Why are we still talking about Macbeth more than four centuries after it was penned? Shakespeare's "Scottish Play" is such a notorious look at humanity's propensity for evil that it has its own set of superstitions and lore, and people can’t get enough of it.
Though Shakespeare is often described as universal, in 2021 he can still be very challenging for people of all ages.
Was Macbeth a villain or a hero? Did he actually exist? Separate fact from fiction as you go through the rise and destruction of Macbeth with expert Sean Bienert.
Students who complete this 3-session class will have a better understanding of the play's central themes and historical context; and be able to decode some of the more opaque dialogue and references making it more comprehensible, interesting, and perhaps relatable.
The Language and Times of Shakespeare and Act I: This class will introduce the historical context in which Macbeth was written. Why is language so important when it comes to this play? How did James VI suddenly become James I, and what does that have to do with understanding Shakespeare? Finally, as the play opens, what pieces are on the proverbial game board and what are their aims?
Acts II and III: The game is afoot! What do Macbeth's soliloquies say about his frame of mind? Why is Lady Macbeth so angry all of the time? Can Macbeth still "win" at this point - and what would that look like? What mistakes has he made, and why has he made them?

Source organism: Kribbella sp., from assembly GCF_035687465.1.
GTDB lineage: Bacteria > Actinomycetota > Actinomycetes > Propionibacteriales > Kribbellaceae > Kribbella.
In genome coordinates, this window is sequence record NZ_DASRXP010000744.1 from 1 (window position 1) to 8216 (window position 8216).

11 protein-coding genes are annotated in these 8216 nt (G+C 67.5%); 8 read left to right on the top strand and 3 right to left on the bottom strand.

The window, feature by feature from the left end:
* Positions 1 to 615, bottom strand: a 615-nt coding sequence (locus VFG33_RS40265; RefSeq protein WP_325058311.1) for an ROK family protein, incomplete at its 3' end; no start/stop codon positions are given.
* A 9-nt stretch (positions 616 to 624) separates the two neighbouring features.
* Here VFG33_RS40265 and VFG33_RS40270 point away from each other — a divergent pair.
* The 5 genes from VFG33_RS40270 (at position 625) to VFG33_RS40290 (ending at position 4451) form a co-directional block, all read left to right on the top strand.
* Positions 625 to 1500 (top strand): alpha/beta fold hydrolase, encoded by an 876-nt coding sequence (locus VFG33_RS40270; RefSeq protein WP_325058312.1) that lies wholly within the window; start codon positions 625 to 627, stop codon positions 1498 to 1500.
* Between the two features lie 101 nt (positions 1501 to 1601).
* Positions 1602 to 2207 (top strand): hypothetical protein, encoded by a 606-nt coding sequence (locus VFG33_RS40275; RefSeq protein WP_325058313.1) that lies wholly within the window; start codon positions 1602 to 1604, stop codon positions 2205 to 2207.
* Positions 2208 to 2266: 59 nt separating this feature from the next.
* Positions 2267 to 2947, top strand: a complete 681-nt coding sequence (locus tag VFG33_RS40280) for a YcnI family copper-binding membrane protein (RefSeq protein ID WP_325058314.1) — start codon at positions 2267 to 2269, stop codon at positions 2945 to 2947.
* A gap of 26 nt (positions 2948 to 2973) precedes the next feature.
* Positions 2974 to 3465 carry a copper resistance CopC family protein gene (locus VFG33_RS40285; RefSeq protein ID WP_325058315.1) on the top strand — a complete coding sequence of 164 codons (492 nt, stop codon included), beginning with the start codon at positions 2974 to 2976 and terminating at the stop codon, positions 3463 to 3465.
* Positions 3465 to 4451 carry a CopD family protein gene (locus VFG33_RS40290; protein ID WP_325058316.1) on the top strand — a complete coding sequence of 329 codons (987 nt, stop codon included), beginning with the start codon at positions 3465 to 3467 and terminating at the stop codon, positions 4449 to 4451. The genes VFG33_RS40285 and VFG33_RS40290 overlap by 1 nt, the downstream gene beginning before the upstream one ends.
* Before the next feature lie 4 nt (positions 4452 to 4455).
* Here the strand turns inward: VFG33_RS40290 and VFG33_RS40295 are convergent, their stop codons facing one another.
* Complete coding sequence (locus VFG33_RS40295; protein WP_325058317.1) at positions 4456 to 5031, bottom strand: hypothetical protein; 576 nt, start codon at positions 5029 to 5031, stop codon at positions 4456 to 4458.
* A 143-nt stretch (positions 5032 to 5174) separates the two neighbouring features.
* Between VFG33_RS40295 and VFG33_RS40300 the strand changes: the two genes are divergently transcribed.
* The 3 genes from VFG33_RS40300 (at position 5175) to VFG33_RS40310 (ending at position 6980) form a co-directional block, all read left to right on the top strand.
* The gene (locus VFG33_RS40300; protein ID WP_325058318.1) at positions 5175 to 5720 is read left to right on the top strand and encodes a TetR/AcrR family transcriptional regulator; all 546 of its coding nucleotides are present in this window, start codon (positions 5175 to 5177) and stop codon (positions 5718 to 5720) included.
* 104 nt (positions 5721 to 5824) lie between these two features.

Acts IV and V: In Macbeth's final audience with the witches, what is he forgetting? What is being said with the fate of Lady Macbeth, and what might audiences from the time period have known about despair? Lastly, when the curtain comes down, what do we still not know? What holes are there in this much revered and reviled piece of literary history?
Author of several short stories, including "Perfect Weather for a Baby's Funeral", Sean Bienert has been teaching the Bard since 2006.
Bienert is a graduate from the honors program at the University of Iowa and winner of the 2007 "Best Teacher of the Year Award" for his school and has worked with a diverse group of students from varying backgrounds, abilities, and cultures throughout his career. He has taught in several countries across Asia as well and continues to empower students with the tools they need to deconstruct and digest complex thematic elements from literature and, therefore, life.
All of our workshops are held over Zoom.
You will receive an email 30 minutes before the workshop begins with the link to join the Zoom meeting. We highly recommend you to create a Zoom account prior to class.
If you do not see the Zoom link in your inbox 30 minutes before the workshop, PLEASE CHECK YOUR SPAM / JUNK MAIL!
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